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BOGUMIL GOLTZ (18o1-1870)

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Originally appearing in Volume V12, Page 227 of the 1911 Encyclopedia Britannica.
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BOGUMIL GOLTZ (18o1-1870), German humorist and satirist, was born at Warsaw on the loth of March 18or. After attending the classical schools of Marienwerder and Konigsberg, he learnt farming on an estate near Thorn, and in 1821 entered the university of Breslau as a student of philosophy. But he soon abandoned an academical career, and, after returning for a while to country life, retired to the small town of Gollub, where he devoted himself to literary studies. In 1847 he settled at Thorn, " the home of Copernicus," where he died on the 12th of November 1870. Goltz is best known to literary fame by his Buck der Kindheit (Frankfort, 1847; 4th ed., Berlin, 1877), in which, after the style of Jean Paul, and Adalbert Stifter, but with a more modern realism, he gives a charming and idyllic description of the impressions of his own childhood. Among his other works must be noted Ein Jugendleben (1852) ; Der Mensch and die Leute (1858); Zur Charakteristik and Naturgeschichte der Frauen (1859); Zur Geschichte and Charakteristik des deutschen Genius (1864), and Die Weltklugheit and die Lebensweisheit (1869). Goltz's works have not been collected, but a selection will be found in Reclam's Universalbibliothek (ed. by P. Stein, 1901 and 1906). See O. Roquette, Siebzig Jahre, i. (1894).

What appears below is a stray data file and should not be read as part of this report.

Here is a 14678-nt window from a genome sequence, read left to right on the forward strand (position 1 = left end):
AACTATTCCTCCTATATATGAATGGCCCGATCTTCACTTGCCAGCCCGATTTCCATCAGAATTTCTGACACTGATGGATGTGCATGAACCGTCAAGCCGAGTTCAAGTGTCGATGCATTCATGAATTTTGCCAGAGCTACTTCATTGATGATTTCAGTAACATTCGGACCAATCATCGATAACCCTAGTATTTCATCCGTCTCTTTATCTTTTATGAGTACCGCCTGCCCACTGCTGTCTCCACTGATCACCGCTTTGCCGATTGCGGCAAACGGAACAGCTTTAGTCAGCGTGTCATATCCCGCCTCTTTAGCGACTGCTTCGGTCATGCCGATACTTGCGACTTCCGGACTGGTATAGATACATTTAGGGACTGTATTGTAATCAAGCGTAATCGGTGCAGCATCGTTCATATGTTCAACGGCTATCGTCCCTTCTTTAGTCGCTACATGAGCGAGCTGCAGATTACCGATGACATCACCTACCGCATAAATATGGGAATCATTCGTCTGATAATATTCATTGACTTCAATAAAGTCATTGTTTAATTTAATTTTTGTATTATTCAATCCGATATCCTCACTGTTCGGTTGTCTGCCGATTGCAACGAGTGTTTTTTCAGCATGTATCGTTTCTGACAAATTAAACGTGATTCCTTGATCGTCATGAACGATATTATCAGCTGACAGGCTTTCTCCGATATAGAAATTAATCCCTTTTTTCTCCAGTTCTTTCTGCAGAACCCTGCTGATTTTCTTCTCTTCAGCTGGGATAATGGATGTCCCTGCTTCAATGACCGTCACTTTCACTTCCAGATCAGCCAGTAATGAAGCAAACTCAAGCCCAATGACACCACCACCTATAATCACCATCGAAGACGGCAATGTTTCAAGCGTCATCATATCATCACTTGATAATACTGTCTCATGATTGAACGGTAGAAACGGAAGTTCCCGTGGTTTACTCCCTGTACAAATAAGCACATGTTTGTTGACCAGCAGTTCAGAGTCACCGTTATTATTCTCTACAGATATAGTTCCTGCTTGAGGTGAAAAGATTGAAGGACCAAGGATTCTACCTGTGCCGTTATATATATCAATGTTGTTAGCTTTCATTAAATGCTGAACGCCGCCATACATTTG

End of Article: BOGUMIL GOLTZ (18o1-1870)

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